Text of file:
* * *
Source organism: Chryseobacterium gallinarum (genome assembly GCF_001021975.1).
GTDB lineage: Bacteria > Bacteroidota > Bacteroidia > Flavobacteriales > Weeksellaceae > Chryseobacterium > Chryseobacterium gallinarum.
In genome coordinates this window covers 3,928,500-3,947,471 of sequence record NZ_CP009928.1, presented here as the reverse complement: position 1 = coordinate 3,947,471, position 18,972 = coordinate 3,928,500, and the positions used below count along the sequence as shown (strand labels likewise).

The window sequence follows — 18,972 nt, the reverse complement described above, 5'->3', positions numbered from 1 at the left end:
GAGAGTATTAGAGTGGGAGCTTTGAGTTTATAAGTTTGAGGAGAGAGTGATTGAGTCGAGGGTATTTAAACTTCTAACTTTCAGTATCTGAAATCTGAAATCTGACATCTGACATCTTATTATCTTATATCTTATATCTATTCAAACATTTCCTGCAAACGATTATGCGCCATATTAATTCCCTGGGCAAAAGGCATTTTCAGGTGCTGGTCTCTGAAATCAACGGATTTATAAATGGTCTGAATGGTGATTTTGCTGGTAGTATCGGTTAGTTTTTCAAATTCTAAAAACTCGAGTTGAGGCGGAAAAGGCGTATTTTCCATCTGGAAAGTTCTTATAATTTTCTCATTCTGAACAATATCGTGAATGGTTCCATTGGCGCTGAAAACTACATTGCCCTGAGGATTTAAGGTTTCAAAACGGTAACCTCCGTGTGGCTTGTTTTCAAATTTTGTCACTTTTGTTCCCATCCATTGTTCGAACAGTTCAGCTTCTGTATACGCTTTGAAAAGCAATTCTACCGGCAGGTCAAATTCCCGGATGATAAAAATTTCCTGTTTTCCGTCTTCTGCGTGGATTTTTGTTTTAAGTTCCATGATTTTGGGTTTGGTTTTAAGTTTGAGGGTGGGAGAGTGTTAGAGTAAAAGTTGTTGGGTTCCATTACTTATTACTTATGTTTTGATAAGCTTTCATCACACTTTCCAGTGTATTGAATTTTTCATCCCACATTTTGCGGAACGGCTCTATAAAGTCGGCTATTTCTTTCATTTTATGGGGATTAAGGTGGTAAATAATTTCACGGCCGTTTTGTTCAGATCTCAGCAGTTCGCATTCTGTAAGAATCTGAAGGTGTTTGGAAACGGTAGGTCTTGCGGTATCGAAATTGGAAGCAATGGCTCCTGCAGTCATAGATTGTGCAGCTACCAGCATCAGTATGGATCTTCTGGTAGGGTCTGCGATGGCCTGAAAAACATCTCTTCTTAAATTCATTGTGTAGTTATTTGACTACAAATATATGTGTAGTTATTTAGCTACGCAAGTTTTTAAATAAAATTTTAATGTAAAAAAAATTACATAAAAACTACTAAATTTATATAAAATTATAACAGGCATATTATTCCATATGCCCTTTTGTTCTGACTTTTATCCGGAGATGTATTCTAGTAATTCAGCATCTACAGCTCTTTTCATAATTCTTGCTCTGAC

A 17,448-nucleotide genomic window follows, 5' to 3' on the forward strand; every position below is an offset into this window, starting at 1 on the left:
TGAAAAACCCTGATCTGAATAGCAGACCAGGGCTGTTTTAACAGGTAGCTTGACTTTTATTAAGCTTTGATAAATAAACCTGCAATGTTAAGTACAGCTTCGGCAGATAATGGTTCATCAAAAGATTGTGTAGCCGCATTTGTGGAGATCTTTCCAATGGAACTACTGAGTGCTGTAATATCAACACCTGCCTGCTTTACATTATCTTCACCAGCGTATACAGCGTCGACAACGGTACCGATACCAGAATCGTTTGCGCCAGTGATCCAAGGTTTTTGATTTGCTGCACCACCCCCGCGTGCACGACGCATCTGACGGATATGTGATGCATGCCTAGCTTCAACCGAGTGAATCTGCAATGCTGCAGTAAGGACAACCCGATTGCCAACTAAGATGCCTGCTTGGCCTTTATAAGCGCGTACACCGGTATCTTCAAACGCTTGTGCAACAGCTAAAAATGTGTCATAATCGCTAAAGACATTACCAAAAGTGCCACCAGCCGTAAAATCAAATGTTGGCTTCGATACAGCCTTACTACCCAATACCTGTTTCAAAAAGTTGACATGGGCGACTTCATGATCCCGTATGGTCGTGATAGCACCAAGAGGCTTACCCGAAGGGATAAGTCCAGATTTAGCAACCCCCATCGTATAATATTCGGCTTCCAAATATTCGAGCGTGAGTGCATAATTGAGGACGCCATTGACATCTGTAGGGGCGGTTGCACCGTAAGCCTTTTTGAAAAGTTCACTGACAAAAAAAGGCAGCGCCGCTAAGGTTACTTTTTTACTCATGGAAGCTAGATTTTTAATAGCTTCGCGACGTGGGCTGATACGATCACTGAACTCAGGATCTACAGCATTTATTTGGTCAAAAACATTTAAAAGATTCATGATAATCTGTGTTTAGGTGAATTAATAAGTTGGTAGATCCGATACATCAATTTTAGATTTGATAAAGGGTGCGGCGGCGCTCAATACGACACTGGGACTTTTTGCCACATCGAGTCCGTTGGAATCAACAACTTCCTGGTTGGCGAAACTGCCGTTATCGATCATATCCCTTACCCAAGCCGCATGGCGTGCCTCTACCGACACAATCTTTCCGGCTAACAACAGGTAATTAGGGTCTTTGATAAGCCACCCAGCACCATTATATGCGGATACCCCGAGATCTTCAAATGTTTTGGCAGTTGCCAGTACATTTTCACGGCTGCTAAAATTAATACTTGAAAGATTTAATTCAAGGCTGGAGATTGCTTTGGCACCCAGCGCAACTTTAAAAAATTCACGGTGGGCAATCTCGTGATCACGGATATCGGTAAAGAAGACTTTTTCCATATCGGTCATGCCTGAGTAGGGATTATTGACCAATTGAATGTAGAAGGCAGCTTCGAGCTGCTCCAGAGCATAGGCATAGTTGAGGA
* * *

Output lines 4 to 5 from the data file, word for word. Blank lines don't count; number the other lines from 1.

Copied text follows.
The window sequence follows — 18,972 nt, the reverse complement described above, 5'->3', positions numbered from 1 at the left end:
GAGAGTATTAGAGTGGGAGCTTTGAGTTTATAAGTTTGAGGAGAGAGTGATTGAGTCGAGGGTATTTAAACTTCTAACTTTCAGTATCTGAAATCTGAAATCTGACATCTGACATCTTATTATCTTATATCTTATATCTATTCAAACATTTCCTGCAAACGATTATGCGCCATATTAATTCCCTGGGCAAAAGGCATTTTCAGGTGCTGGTCTCTGAAATCAACGGATTTATAAATGGTCTGAATGGTGATTTTGCTGGTAGTATCGGTTAGTTTTTCAAATTCTAAAAACTCGAGTTGAGGCGGAAAAGGCGTATTTTCCATCTGGAAAGTTCTTATAATTTTCTCATTCTGAACAATATCGTGAATGGTTCCATTGGCGCTGAAAACTACATTGCCCTGAGGATTTAAGGTTTCAAAACGGTAACCTCCGTGTGGCTTGTTTTCAAATTTTGTCACTTTTGTTCCCATCCATTGTTCGAACAGTTCAGCTTCTGTATACGCTTTGAAAAGCAATTCTACCGGCAGGTCAAATTCCCGGATGATAAAAATTTCCTGTTTTCCGTCTTCTGCGTGGATTTTTGTTTTAAGTTCCATGATTTTGGGTTTGGTTTTAAGTTTGAGGGTGGGAGAGTGTTAGAGTAAAAGTTGTTGGGTTCCATTACTTATTACTTATGTTTTGATAAGCTTTCATCACACTTTCCAGTGTATTGAATTTTTCATCCCACATTTTGCGGAACGGCTCTATAAAGTCGGCTATTTCTTTCATTTTATGGGGATTAAGGTGGTAAATAATTTCACGGCCGTTTTGTTCAGATCTCAGCAGTTCGCATTCTGTAAGAATCTGAAGGTGTTTGGAAACGGTAGGTCTTGCGGTATCGAAATTGGAAGCAATGGCTCCTGCAGTCATAGATTGTGCAGCTACCAGCATCAGTATGGATCTTCTGGTAGGGTCTGCGATGGCCTGAAAAACATCTCTTCTTAAATTCATTGTGTAGTTATTTGACTACAAATATATGTGTAGTTATTTAGCTACGCAAGTTTTTAAATAAAATTTTAATGTAAAAAAAATTACATAAAAACTACTAAATTTATATAAAATTATAACAGGCATATTATTCCATATGCCCTTTTGTTCTGACTTTTATCCGGAGATGTATTCTAGTAATTCAGCATCTACAGCTCTTTTCATAATTCTTGCTCTGAC